RCRA recycling exclusions

Am. Petroleum Inst. v. United States EPA, 883 F.3d 918 (D.C. Cir. 2018).
The D.C. Circuit Court of Appeals revised its 2017 decision regarding the Environmental Protection Agency’s (EPA) Resource Conservation and Recovery Act’s (RCRA) recycling exclusions from the RCRA regulation of hazardous wastes. The 2017 decision vacated EPA’s so-called “Verified Recycler Exclusion” and reinstated the “Transfer-Based Exclusion.” The 2017 decision had disqualified spent refinery catalysts from RCRA’s recycling exclusion. In simpler terms, spent refinery catalysts were held subject to RCRA regulation as hazardous waste and, therefore, could not be recycled. Following the petitioner’s requests and after reviewing the EPA record, the court’s revised decision reverses the spent refinery catalyst disqualification, and if the catalysts otherwise meet the exclusion requirements, held that such catalysts can be recycled and are not subject to RCRA Subtitle C regulation.

Climate change litigation

People v. BP P.L.C., No. C 17-06011 WHA, No. C 17-06012 WHA, 2018 WL 1064293 (N.D. Cal. Feb. 27, 2018).
The District Court for the Northern District of California denied the plaintiffs’ request to remand this case back to state court. The cities of Oakland and San Francisco, California, sued several fossil fuel producers in state court alleging violations of the California doctrine of nuisance. The fossil fuel producers then removed the action to federal court. The petitioners then requested a remand back to state court. Citing the necessarily interstate and national, i.e., federal, nature of the claim, the court denied the plaintiff’s request for remand.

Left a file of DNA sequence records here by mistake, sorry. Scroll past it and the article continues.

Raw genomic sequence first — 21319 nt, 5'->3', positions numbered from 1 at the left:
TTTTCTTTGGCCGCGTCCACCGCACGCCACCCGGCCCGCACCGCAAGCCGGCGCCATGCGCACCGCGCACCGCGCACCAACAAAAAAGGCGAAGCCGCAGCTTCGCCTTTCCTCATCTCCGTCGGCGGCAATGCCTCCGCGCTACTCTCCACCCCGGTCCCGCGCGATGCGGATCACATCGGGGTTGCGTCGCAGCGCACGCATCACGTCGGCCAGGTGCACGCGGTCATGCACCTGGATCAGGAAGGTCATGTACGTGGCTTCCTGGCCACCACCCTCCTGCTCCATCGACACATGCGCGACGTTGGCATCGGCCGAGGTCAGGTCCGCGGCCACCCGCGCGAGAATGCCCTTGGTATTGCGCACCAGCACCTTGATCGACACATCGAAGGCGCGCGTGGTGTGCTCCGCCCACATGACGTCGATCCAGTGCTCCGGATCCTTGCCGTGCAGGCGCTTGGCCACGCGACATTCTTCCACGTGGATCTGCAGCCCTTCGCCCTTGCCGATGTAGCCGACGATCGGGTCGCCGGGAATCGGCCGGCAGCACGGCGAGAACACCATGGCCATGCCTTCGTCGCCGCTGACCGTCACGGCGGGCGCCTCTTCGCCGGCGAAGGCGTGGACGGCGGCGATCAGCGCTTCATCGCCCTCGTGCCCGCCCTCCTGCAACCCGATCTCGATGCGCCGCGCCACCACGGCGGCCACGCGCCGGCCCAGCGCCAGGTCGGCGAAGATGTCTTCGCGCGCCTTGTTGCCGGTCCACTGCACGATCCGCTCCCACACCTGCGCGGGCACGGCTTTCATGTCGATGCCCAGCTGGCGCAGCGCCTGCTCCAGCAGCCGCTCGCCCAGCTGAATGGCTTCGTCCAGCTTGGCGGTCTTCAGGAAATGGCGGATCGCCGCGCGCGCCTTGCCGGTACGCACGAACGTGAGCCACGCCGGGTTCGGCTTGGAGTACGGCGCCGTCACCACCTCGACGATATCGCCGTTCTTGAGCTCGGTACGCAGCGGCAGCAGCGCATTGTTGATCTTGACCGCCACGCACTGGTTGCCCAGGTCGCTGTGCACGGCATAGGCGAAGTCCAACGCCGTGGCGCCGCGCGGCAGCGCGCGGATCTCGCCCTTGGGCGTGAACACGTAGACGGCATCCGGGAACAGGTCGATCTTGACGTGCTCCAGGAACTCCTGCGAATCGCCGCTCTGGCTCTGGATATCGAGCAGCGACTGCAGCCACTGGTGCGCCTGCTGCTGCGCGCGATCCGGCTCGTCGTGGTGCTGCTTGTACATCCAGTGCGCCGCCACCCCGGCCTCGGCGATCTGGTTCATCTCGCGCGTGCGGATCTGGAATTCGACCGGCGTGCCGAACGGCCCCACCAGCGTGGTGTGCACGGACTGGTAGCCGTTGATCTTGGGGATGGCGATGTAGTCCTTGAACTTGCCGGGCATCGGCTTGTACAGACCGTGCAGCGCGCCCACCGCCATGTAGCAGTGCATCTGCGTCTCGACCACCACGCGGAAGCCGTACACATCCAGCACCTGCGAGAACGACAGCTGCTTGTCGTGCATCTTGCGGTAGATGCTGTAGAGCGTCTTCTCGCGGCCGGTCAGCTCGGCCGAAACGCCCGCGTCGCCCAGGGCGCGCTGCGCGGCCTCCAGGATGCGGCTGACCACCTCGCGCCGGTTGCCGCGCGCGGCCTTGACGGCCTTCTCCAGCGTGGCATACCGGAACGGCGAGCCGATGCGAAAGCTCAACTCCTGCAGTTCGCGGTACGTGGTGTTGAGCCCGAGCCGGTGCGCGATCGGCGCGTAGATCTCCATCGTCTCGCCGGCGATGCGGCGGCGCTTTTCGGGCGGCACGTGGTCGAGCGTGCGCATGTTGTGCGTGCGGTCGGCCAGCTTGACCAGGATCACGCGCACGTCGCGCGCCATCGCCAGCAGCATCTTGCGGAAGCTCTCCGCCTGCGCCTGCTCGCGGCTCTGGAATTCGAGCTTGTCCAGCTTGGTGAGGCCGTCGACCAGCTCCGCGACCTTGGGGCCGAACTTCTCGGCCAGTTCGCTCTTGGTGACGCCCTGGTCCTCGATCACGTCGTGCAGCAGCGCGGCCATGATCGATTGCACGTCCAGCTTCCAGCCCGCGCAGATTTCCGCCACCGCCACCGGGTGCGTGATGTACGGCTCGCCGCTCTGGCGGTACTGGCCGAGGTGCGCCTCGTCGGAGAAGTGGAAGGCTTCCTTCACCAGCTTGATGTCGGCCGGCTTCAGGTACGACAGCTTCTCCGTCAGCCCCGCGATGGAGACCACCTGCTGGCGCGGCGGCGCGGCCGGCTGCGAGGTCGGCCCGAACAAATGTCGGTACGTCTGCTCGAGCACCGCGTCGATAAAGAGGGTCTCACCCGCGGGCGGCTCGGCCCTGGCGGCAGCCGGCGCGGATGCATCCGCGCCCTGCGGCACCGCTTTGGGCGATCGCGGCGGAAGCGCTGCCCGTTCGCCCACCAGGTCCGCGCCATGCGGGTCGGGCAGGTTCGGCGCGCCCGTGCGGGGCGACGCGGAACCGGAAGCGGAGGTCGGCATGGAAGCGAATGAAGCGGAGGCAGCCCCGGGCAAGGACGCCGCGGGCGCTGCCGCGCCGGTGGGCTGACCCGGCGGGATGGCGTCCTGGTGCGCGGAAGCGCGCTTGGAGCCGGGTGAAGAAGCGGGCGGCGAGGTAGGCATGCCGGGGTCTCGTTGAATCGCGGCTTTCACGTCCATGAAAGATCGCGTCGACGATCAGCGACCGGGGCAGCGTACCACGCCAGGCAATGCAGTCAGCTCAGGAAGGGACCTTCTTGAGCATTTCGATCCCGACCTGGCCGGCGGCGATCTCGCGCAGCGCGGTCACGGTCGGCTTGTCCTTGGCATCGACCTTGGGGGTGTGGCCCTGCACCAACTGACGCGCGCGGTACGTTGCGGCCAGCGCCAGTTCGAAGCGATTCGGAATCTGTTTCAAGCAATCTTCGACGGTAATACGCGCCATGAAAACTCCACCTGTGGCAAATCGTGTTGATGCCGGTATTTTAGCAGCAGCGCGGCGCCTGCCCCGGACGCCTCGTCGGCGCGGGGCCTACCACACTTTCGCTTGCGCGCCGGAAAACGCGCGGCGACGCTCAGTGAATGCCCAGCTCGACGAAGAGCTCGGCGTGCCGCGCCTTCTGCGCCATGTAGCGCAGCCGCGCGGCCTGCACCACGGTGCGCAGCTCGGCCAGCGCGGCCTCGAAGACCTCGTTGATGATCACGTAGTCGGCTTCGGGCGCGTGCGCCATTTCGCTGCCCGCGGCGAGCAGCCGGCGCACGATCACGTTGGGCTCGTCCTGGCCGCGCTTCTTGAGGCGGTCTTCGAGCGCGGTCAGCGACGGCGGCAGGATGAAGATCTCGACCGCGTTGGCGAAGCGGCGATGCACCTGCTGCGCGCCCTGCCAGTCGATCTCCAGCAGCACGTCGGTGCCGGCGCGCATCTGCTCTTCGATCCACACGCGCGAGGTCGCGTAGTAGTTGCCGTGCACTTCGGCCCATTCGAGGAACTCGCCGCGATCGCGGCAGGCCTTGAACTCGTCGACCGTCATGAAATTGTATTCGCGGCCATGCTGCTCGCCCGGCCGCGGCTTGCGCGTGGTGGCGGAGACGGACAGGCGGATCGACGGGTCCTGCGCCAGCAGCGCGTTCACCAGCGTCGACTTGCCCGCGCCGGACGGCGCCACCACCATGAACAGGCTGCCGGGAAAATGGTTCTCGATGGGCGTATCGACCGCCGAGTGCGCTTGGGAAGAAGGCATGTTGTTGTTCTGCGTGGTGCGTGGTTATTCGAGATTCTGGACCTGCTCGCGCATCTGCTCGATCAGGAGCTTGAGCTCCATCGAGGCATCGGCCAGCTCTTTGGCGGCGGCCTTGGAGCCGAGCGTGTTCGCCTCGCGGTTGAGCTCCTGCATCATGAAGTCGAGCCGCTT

In re United States of America, 884 F.3d 830 (9th Cir. 2018).
In a lawsuit brought by environmental groups alleging violations of due process and failure to hold United States natural resources in trust, the U.S. Court of Appeals for the Ninth Circuit denied a writ of mandamus request from several Executive Branch agencies and individuals. The Ninth Circuit panel explained that the case failed to meet the “Bauman Factors” necessary to consider an interlocutory appeal via a writ of mandamus. The court went on to explain that such a writ is an extraordinary measure and the executive branch parties failed to meet that standard. The court further explained that the executive branch concerns will be alleviated over the normal course of litigation.

Bureau of Land Management regulations

State of California v. Bureau of Land Mgmt., 2018 WL 1014644 (N.D. Cal. 2018).